10. to harass or cause harassment
11. (tr) to plead or put forward strongly or importunately: to press a claim.
12. (intr) to be urgent
13. (tr; usually passive) to have little of: we’re hard pressed for time.
14. (when: intr, often foll by on or forward) to hasten or advance or cause to hasten or advance in a forceful manner
15. (intr) to crowd; throng; push
16. (Historical Terms) (tr) (formerly) to put to death or subject to torture by placing heavy weights upon
17. (tr) archaic to trouble or oppress
18. (Law) press charges to bring charges against a person
19. (Mechanical Engineering) any machine that exerts pressure to form, shape, or cut materials or to extract liquids, compress solids, or hold components together while an adhesive joint is formed
21. (Printing, Lithography & Bookbinding) the art or process of printing
22. (Printing, Lithography & Bookbinding) at the press in the press being printed
23. (Printing, Lithography & Bookbinding) to press to the press to be printed: when is this book going to press?.
a. news media and agencies collectively, esp newspapers
b. (as modifier): a press matter; press relations.
25. (Journalism & Publishing) the press those who work in the news media, esp newspaper reporters and photographers
26. (Journalism & Publishing) the opinions and reviews in the newspapers, etc: the play received a poor press.
27. the act of pressing or state of being pressed
28. the act of crowding, thronging, or pushing together
29. a closely packed throng of people; crowd; multitude
30. urgency or hurry in business affairs
31. (Furniture) a cupboard, esp a large one used for storing clothes or linen
32. (General Sporting Terms) a wood or metal clamp or vice to prevent tennis rackets, etc, from warping when not in use
33. (Weightlifting) weightlifting a lift in which the weight is raised to shoulder level and then above the head
[C14 pressen, from Old French presser, from Latin pressāre, from premere to press]
1. (Historical Terms) to recruit (men) by forcible measures for military service
2. to use for a purpose other than intended, (esp in the phrase press into service)
(Historical Terms) recruitment into military service by forcible measures, as by a press gang
[C16: back formation from prest to recruit soldiers; see prest2; also influenced by press1]
Collins English Dictionary – Complete and Unabridged, 12th Edition 2014 © HarperCollins Publishers 1991, 1994, 1998, 2000, 2003, 2006, 2007, 2009, 2011, 2014
1. to act upon with steadily applied weight or force.
2. to move by weight or force in a certain direction or into a certain position.
3. to compress or squeeze, as to alter in shape or size.
4. to subject to pressure.
5. to hold closely, as in an embrace; clasp.
6. to flatten or make smooth, esp. by ironing.
7. to extract juice or contents from by pressure.
8. to squeeze out (juice).
9. to beset; harass.
10. to trouble or oppress, as by lack of something.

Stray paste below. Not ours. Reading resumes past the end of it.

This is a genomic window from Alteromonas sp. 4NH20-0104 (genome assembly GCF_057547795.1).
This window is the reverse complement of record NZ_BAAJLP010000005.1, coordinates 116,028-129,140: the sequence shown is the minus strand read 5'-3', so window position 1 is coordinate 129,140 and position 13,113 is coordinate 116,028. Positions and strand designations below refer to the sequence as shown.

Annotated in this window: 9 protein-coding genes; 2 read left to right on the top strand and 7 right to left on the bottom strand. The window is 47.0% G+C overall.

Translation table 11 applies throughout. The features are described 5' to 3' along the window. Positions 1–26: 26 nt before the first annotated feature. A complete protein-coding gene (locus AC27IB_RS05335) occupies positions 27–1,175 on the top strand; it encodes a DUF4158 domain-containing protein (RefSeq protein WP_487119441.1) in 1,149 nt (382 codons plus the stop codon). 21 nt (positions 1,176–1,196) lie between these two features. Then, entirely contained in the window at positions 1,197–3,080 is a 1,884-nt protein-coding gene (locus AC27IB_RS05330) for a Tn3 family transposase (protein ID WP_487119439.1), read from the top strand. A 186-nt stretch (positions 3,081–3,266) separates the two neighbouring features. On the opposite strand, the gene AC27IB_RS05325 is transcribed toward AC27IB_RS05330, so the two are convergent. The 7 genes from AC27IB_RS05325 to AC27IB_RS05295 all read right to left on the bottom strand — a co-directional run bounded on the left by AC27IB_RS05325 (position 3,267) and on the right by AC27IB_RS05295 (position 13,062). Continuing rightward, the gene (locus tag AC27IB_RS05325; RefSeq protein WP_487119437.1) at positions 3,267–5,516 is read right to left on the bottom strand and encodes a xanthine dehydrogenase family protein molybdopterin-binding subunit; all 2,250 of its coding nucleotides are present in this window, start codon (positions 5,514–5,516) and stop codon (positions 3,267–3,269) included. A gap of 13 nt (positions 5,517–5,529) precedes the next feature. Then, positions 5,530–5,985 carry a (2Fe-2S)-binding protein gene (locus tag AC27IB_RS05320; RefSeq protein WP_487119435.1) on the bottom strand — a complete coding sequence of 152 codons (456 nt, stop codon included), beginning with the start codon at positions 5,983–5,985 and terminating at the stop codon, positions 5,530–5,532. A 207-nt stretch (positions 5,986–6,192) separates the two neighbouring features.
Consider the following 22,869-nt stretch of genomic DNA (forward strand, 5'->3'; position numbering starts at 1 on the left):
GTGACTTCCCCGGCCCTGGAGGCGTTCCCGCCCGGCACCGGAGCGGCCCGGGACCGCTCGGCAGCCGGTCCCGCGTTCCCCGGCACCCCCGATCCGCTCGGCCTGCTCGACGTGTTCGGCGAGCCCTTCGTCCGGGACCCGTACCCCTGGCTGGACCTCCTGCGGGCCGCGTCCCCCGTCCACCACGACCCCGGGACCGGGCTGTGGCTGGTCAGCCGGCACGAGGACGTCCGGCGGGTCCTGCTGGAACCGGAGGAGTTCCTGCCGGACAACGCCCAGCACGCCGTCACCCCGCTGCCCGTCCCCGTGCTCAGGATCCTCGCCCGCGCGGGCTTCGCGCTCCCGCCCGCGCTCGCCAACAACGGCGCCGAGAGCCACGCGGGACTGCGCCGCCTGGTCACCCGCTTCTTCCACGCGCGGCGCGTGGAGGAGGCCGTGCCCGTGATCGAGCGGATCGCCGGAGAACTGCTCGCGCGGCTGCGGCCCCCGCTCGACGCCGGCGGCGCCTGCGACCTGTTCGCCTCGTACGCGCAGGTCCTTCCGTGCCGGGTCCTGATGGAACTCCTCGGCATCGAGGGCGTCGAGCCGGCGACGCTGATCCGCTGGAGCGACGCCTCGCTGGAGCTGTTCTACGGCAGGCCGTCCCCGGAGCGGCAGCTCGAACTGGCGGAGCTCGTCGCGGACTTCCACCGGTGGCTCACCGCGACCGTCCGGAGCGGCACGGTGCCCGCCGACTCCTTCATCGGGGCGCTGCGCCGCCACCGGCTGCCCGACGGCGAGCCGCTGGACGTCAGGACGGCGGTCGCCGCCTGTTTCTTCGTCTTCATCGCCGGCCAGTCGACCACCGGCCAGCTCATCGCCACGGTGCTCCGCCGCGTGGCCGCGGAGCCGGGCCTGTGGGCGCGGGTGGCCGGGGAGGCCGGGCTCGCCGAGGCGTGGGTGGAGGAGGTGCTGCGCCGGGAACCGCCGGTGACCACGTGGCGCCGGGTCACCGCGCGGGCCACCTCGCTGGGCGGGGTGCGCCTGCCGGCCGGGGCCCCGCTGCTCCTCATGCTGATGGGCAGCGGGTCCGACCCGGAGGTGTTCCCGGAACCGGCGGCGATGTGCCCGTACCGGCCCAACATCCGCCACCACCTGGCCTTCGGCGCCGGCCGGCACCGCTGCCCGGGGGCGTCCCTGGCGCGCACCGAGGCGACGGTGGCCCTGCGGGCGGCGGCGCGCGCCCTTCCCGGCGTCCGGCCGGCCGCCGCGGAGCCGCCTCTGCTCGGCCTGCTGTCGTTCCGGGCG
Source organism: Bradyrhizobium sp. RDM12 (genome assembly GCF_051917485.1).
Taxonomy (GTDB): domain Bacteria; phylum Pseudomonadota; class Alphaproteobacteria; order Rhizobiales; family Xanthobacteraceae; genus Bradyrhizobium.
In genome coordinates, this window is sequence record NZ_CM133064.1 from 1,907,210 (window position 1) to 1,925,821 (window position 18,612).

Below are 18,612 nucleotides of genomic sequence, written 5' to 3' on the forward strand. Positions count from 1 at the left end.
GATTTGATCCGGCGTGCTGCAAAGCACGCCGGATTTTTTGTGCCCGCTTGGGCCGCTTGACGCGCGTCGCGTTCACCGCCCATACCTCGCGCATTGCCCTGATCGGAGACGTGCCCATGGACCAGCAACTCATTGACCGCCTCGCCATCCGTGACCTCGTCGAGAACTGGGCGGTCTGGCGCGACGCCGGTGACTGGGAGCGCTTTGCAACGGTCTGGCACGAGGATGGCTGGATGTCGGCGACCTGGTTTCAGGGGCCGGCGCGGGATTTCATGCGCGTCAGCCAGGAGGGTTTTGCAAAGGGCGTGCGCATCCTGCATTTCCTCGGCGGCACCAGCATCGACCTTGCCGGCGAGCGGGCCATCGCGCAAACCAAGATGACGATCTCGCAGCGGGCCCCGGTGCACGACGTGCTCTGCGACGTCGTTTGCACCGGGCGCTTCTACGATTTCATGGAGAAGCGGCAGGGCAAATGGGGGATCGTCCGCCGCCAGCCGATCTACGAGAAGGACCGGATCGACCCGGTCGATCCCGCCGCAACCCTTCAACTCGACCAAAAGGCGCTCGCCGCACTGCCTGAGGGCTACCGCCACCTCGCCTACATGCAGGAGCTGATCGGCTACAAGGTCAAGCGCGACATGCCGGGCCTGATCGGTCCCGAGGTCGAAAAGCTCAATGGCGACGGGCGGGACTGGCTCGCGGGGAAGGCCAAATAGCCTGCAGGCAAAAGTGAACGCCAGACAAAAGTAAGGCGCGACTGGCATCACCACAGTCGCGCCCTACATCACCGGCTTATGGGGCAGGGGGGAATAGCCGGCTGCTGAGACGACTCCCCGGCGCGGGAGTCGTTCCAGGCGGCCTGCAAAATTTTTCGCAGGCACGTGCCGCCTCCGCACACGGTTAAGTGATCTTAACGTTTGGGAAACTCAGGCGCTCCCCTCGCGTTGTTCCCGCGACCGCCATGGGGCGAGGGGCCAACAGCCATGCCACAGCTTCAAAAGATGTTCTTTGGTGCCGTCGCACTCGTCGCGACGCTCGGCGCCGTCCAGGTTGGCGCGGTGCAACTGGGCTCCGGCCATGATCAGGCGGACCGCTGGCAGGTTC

11. to urge or entreat insistently: to press someone for an explanation.
12. to emphasize or propound forcefully: He pressed his own ideas on us.
13. to urge onward; hasten.
14. to push forward.
15. to manufacture (phonograph records or the like) by stamping from a mold.
16. to exert weight, force, or pressure.
17. to raise or lift, esp. a specified amount of weight, in a press.
18. to iron clothing, curtains, etc.
19. to bear heavily, as upon the mind.
20. (of athletes and competitors) to strain because of frustration.
21. to compel haste or attention.
22. to use urgent entreaty: to press for an answer.
23. to push forward or advance with force or haste: The army pressed on.
24. to crowd; throng.
25. Basketball. to employ a press.
26. an act of pressing.
27. the state of being pressed.
29. printed publications collectively, esp. newspapers and periodicals.
a. all the media and agencies that print, broadcast, or gather and transmit news.
b. their editorial employees.
31. (often used with a pl. v.) a group from the news media, as reporters and photographers.
32. the consensus of critical commentary or amount of coverage in the news: The play received a good press.
33. an establishment for printing books, magazines, etc.
34. the process or art of printing.
35. any of various devices or machines for exerting pressure, stamping, or crushing.
36. a crowding, thronging, or pressing together: the press of the crowd.
37. a crowd; throng.
38. the desired smooth or creased effect caused by ironing or pressing.
39. urgency, as of affairs or business.
40. a large upright case or cupboard for holding clothes, linens, books, etc.
41. Basketball. an aggressive form of defense in which players guard opponents very closely.
42. a lift in which a barbell is pushed overhead from chest level with the arms extended straight up, without moving the legs or feet.
[1175–1225; Middle English < Old French presser < Latin pressāre, frequentative of premere (past participle pressus) to press]
1. to force into service, esp. naval or military service; impress.
2. to make use of in a manner different from that intended or desired: A bus was pressed into service as an ambulance.
3. impressment into service, esp. naval or military service.
[1535–45; back formation from prest, past participle of obsolete prest to take (men) for military service, v. use of prest money advanced to enlistees]
Random House Kernerman Webster’s College Dictionary, © 2010 K Dictionaries Ltd. Copyright 2005, 1997, 1991 by Random House, Inc. All rights reserved.